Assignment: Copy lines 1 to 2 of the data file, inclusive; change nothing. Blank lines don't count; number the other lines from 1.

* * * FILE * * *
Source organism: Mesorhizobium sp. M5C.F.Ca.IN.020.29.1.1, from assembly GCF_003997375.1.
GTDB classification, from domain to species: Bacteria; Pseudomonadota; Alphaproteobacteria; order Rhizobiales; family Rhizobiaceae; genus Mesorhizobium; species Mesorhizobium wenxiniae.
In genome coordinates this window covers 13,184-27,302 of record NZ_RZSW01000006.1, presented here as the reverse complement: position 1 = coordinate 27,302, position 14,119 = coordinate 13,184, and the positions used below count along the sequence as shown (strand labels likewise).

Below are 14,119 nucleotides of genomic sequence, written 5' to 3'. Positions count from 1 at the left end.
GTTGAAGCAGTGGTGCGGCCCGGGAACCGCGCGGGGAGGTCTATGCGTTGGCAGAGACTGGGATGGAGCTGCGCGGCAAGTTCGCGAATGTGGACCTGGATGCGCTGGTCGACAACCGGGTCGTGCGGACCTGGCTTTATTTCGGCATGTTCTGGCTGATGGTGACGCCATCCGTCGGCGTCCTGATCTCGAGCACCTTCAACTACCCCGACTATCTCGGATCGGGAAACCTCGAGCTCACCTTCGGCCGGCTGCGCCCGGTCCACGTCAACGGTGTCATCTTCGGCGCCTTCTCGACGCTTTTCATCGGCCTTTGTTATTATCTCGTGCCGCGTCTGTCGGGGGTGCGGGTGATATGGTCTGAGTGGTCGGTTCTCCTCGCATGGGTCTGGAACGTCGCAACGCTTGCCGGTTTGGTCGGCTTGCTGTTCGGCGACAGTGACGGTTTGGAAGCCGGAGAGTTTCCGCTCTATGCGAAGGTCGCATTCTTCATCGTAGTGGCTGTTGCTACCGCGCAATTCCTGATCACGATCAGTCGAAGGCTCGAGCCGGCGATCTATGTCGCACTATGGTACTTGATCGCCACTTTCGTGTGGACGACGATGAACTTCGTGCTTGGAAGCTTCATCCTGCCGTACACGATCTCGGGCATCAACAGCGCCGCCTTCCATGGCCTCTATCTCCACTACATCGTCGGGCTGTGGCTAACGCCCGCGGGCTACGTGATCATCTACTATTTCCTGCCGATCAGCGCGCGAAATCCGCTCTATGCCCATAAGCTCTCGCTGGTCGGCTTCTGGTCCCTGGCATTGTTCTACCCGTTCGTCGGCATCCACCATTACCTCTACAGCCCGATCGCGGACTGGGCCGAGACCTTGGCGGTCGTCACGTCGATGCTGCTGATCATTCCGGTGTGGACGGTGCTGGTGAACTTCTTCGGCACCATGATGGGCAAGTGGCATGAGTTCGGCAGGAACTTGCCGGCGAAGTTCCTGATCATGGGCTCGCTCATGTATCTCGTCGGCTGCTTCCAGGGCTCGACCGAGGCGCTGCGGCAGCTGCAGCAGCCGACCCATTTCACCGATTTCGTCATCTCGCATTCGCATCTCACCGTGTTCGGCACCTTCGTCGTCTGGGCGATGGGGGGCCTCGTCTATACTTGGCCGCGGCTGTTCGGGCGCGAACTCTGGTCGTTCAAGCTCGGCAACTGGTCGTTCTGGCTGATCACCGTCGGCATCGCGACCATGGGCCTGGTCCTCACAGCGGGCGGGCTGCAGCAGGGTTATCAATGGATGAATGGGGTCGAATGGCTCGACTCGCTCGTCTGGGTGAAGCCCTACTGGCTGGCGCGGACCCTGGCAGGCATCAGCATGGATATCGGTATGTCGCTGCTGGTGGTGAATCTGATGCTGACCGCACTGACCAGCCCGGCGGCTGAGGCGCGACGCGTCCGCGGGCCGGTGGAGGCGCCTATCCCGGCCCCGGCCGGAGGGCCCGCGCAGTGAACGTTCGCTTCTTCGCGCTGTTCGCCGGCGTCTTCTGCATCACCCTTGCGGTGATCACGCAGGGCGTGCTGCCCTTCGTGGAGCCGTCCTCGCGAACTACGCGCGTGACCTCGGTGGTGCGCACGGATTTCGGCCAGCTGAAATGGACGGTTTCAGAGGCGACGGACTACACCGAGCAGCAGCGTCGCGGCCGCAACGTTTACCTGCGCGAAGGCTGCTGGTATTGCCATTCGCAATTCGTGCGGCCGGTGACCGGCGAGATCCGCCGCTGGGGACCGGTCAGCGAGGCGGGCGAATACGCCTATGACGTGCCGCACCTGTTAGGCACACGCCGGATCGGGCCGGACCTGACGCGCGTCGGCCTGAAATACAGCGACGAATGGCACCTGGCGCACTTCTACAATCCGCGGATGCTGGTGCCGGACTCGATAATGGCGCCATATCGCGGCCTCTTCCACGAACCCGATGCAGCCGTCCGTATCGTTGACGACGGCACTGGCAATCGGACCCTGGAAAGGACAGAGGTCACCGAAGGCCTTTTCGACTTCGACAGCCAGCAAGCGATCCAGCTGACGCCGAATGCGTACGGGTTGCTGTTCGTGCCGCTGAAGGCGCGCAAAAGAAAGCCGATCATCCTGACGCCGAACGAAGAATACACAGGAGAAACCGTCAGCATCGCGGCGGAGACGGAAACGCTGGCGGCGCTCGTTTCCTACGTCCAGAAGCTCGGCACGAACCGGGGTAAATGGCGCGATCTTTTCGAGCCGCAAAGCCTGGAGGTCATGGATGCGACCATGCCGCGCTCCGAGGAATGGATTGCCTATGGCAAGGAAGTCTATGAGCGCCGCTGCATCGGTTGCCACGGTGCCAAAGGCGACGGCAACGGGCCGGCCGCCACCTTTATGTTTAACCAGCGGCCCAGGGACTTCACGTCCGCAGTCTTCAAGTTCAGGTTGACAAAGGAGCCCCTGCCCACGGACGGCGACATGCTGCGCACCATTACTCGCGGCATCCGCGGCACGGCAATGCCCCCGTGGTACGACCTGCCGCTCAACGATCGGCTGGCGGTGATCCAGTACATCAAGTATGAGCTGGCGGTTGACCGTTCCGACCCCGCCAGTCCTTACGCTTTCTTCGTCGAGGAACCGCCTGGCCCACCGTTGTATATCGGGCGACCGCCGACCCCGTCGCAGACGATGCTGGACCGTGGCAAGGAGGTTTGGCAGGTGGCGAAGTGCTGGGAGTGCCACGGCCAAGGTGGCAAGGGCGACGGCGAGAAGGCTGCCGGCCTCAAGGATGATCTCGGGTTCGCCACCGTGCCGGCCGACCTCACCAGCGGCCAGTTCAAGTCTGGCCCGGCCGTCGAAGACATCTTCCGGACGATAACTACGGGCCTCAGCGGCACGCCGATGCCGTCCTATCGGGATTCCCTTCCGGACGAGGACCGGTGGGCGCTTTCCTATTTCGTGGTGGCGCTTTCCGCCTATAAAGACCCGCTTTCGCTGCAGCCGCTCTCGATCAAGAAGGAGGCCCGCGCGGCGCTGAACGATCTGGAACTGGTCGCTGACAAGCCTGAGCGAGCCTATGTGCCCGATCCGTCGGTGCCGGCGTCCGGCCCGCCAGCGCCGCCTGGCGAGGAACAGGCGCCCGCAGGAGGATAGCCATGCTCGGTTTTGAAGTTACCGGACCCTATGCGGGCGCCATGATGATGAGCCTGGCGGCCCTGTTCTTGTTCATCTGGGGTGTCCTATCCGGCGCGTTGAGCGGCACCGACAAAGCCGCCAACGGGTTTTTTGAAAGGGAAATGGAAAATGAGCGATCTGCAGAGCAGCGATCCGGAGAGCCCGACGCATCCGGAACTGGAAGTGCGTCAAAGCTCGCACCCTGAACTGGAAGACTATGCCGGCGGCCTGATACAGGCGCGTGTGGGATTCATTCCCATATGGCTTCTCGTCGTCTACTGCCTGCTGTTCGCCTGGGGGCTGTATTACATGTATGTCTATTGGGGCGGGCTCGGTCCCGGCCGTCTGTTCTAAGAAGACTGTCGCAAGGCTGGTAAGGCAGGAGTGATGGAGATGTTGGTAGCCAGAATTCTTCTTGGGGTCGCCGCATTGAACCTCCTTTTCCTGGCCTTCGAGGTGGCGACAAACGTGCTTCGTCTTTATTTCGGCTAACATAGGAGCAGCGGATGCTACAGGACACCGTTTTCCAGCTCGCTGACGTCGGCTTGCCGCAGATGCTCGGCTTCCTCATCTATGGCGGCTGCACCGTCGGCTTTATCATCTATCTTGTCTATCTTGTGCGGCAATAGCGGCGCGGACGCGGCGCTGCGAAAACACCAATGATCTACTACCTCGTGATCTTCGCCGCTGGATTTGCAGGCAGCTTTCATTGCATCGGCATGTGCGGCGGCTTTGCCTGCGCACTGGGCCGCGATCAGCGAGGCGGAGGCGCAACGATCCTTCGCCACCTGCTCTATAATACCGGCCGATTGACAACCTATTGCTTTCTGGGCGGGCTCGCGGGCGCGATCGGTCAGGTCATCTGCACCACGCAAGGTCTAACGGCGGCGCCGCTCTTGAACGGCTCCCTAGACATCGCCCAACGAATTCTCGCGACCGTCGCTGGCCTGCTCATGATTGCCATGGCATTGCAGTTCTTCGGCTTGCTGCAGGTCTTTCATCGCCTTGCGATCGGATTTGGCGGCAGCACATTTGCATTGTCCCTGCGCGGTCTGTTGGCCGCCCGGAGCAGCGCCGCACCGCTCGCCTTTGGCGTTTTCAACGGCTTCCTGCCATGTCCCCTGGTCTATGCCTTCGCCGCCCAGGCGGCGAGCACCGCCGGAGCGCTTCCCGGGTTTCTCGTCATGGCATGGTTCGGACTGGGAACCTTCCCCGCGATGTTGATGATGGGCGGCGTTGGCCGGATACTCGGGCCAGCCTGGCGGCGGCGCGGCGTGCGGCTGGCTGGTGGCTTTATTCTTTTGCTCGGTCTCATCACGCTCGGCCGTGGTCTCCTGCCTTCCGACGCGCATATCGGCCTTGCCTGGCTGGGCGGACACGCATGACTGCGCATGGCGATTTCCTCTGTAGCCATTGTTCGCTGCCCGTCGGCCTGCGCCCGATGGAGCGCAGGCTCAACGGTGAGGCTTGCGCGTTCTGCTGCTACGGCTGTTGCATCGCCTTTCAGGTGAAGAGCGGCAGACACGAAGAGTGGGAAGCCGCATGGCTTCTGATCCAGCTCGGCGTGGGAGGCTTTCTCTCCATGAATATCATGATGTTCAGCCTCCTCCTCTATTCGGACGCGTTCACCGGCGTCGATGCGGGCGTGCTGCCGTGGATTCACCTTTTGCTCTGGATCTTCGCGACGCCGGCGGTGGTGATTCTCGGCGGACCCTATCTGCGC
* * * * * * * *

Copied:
Source organism: Mesorhizobium sp. M5C.F.Ca.IN.020.29.1.1, from assembly GCF_003997375.1.
GTDB classification, from domain to species: Bacteria; Pseudomonadota; Alphaproteobacteria; order Rhizobiales; family Rhizobiaceae; genus Mesorhizobium; species Mesorhizobium wenxiniae.